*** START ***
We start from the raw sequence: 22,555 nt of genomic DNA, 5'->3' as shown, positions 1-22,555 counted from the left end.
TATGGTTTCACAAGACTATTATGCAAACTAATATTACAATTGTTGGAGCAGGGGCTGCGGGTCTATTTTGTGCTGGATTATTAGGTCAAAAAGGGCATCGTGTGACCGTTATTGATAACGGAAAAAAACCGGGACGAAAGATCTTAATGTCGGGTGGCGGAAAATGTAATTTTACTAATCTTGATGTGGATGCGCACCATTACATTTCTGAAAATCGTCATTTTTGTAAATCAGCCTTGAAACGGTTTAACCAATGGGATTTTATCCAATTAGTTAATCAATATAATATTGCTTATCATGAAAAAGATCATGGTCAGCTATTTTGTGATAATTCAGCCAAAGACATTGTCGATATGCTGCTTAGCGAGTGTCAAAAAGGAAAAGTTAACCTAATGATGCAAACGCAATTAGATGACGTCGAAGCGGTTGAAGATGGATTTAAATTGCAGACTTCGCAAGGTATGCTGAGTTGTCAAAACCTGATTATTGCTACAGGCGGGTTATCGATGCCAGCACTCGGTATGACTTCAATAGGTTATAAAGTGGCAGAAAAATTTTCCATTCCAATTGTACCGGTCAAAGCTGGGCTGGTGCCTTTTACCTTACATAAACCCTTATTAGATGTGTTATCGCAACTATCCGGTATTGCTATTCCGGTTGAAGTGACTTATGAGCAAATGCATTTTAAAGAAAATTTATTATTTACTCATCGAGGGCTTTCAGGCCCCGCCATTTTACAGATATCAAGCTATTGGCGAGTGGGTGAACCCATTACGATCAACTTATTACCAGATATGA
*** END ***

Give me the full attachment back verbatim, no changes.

We start from the raw sequence: 22,555 nt of genomic DNA, 5'->3' as shown, positions 1-22,555 counted from the left end.
TATGGTTTCACAAGACTATTATGCAAACTAATATTACAATTGTTGGAGCAGGGGCTGCGGGTCTATTTTGTGCTGGATTATTAGGTCAAAAAGGGCATCGTGTGACCGTTATTGATAACGGAAAAAAACCGGGACGAAAGATCTTAATGTCGGGTGGCGGAAAATGTAATTTTACTAATCTTGATGTGGATGCGCACCATTACATTTCTGAAAATCGTCATTTTTGTAAATCAGCCTTGAAACGGTTTAACCAATGGGATTTTATCCAATTAGTTAATCAATATAATATTGCTTATCATGAAAAAGATCATGGTCAGCTATTTTGTGATAATTCAGCCAAAGACATTGTCGATATGCTGCTTAGCGAGTGTCAAAAAGGAAAAGTTAACCTAATGATGCAAACGCAATTAGATGACGTCGAAGCGGTTGAAGATGGATTTAAATTGCAGACTTCGCAAGGTATGCTGAGTTGTCAAAACCTGATTATTGCTACAGGCGGGTTATCGATGCCAGCACTCGGTATGACTTCAATAGGTTATAAAGTGGCAGAAAAATTTTCCATTCCAATTGTACCGGTCAAAGCTGGGCTGGTGCCTTTTACCTTACATAAACCCTTATTAGATGTGTTATCGCAACTATCCGGTATTGCTATTCCGGTTGAAGTGACTTATGAGCAAATGCATTTTAAAGAAAATTTATTATTTACTCATCGAGGGCTTTCAGGCCCCGCCATTTTACAGATATCAAGCTATTGGCGAGTGGGTGAACCCATTACGATCAACTTATTACCAGATATGA